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New Canaan cops protest at train station

Updated 5:40 pm, Thursday, September 4, 2014

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  • Police officer George Caponera hands out a flier to a commuter at the New Canaan train station early Thursday morning, Sept. 4, 2014. Caponera is a member of New Canaan Police Union Local 1575, which was at the station seeking support from residents as a contract dispute with the Town of New Canaan, Conn., continues into a second year. Photo: Nelson Oliveira / New Canaan News
    Police officer George Caponera hands out a flier to a commuter at the New Canaan train station early Thursday morning, Sept. 4, 2014. Caponera is a member of New Canaan Police Union Local 1575, which was at the station seeking support from residents as a contract dispute with the Town of New Canaan, Conn., continues into a second year. Photo: Nelson Oliveira

 

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About a dozen unionized police officers gathered at the New Canaan train station Thursday morning for an informal protest regarding their year-long contract negotiations with the town.

"We've been working without a contract for a little over a year now," Sgt. Carol Ogrinc said. "We're looking for a fair contract and the town is offering a 0 percent raise while the first selectman gave himself a 2 percent pay raise."

Ogrinc is one of 44 unionized officers who have been working under the conditions of their most recent contract, which covered July 2010 to June 2013, as attempts to settle a new agreement have been unsuccessful. A new contract is currently under arbitration through the Connecticut State Board of Mediation and Arbitration. Union officials said the town has refused to offer a raise for the first year of the new contract and is proposing a 1 percent increase for the second year.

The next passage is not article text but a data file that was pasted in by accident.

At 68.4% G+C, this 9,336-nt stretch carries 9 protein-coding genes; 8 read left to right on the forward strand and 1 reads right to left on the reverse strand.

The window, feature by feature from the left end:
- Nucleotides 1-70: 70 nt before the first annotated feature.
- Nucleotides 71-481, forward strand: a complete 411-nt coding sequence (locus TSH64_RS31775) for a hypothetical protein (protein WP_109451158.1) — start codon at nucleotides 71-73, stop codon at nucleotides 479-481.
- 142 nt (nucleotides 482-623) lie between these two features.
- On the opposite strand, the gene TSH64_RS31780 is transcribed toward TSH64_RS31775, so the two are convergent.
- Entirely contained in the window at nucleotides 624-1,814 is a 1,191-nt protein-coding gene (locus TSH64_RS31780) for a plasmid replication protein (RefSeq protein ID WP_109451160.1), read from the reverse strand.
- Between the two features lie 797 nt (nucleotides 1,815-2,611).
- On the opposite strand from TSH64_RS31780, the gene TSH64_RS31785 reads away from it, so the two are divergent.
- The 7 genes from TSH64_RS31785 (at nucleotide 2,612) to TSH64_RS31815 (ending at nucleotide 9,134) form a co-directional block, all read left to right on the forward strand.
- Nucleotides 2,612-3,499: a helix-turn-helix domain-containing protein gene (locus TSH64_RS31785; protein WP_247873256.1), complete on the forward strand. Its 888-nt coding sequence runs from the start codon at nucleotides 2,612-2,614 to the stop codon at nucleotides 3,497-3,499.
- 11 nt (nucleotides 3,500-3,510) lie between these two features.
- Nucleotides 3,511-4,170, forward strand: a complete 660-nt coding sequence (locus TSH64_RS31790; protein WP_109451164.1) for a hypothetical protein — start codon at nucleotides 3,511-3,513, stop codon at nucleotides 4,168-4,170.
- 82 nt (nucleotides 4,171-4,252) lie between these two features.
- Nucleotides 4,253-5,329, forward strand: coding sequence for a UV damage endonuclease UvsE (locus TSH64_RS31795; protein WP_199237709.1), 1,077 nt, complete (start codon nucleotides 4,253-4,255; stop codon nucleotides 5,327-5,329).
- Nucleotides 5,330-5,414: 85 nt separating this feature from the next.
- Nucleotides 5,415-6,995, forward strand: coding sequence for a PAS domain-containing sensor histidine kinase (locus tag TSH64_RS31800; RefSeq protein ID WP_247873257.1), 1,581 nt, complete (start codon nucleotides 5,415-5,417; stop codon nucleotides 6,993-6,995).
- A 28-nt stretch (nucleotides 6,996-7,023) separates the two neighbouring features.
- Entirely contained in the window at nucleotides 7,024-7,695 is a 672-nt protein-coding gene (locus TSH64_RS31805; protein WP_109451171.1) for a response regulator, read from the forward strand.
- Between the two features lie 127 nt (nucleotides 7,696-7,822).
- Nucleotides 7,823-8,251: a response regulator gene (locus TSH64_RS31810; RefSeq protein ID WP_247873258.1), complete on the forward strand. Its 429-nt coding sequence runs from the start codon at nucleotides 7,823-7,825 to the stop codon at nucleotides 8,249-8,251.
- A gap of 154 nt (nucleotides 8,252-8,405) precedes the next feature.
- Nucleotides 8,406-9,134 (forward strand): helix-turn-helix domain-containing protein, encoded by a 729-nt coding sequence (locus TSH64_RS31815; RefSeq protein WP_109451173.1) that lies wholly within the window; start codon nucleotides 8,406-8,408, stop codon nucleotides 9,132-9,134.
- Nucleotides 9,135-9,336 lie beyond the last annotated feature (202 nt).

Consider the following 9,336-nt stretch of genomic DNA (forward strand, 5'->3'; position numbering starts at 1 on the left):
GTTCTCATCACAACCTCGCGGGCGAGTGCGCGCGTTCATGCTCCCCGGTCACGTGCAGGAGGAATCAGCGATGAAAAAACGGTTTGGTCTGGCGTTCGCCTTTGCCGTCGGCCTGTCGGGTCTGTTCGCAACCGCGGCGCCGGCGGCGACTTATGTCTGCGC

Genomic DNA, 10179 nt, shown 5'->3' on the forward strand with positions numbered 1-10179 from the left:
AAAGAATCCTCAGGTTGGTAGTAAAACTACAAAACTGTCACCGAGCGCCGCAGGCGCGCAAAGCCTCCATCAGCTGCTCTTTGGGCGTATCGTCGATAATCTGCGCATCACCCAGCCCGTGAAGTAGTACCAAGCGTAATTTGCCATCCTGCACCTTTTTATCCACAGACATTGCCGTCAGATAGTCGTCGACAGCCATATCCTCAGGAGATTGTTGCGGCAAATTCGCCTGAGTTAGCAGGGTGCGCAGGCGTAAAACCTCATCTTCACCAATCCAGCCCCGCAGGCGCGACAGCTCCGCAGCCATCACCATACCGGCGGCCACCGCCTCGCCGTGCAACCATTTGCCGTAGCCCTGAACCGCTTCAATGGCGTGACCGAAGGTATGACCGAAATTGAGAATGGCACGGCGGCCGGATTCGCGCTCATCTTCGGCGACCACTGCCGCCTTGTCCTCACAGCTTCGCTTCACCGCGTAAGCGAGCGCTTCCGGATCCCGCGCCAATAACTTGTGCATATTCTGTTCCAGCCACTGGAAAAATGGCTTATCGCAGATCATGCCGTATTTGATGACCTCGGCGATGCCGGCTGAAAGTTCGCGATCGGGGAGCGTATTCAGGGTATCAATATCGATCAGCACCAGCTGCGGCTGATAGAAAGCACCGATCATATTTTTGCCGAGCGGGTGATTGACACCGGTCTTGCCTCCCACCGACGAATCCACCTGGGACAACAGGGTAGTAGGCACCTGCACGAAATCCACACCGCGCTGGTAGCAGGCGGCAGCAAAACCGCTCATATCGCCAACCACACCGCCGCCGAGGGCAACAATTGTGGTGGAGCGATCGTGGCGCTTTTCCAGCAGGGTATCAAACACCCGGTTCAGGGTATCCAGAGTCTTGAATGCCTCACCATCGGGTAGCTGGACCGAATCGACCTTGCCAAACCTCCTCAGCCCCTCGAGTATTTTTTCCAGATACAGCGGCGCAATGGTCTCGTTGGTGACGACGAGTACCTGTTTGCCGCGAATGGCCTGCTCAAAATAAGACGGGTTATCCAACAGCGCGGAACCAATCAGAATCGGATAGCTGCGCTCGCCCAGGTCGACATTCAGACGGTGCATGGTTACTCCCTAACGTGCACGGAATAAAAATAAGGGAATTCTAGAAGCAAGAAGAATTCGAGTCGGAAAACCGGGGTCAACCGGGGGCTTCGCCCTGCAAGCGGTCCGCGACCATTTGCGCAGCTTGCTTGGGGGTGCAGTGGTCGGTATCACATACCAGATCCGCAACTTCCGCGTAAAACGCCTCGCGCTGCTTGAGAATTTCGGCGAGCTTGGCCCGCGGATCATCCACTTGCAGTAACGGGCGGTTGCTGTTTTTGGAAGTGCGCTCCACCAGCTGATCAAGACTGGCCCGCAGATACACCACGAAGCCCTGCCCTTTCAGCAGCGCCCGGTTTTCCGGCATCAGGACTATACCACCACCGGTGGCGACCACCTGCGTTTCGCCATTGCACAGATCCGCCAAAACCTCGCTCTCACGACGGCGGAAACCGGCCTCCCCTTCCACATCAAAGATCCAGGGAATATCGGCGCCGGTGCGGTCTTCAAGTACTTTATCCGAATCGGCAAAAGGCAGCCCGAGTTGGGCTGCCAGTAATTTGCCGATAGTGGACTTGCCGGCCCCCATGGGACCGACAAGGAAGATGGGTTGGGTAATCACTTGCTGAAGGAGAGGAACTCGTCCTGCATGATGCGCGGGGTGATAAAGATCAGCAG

Besides Ogrinc, other officers present at the train station as early as 5:15 a.m. Thursday included Sgt. Peter Condos, school resource officers Jeff Deak and Jason Kim, and Sgt. John Milligan, president of New Canaan Police Union Local 1575. The group handed out fliers to commuters and asked them for support by calling First Selectman Robert Mallozzi's office.

Mallozzi said he does not comment on labor issues. Police Chief Leon Krolikowski did not immediately return a call for comment.

Milligan said the state Board of Labor Relations offered Aug. 22 to mediate the contract, which he said would save both the town and the union thousands of dollars, but "the town said they were not interested."

"The town has accused us of running up the town's tab, but at the end of the day, the state is offering to mediate the contract for free," he said. "They're accusing us of running up the tab but they're not willing to sit down and talk."

Ogrinc, a 26-year veteran of the department, said this is the longest the police force has gone without a contract, even though it is not uncommon in other towns.

"We all have families, kids, and we just want something fair for the job we do," she said.

According to the 2010-2013 agreement, the annual salary for a patrol officer ranges between $56,358 and $78,690. Sergeants receive between $84,240 and $89,788 while lieutenants make between $94,064 and $98,338. The numbers do not include overtime pay. Lt. William Ferri, for instance, was the second highest-paid town employee in 2013 with a $200,143 salary, according to a February report by the Human Resources Department.

As the arbitration process continues, a number of grievances have been filed with the state Department of Labor. The town filed a complaint Aug. 18 claiming the union's "numerous frivolous" complaints over the past months have exhausted taxpayers' money. It is not clear how many of those have been filed this year, but union officials have said they'd file grievances every time the town violates a contract.

According to Finance Director Dawn Norton, the town has spent $37,233 in legal fees since May 1 to address the union's complaints.

Milligan, who's been working with the department for about 14 years, said he's been told "the town does not have the ability to pay," a claim he disputes. He also said the force has had support from many residents who say it does "a great job."

"But at the end of the day, I don't know if (town officials) know that we do a great job," Milligan said. "Every guy here cares about this community. We want this town to be great and safe."

Milligan noted that the New Canaan's public safety would "never be jeopardized" because of the negotiations.

"We're fighting for our families and the food we put on the table for our children," Milligan said. "Unfortunately, everything is getting more expensive."

Krolikowski, Capt. Vincent Demaio and Capt. John DiFederico are not part of the union.

noliveira@bcnnew.com, 203-330-6582, @olivnelson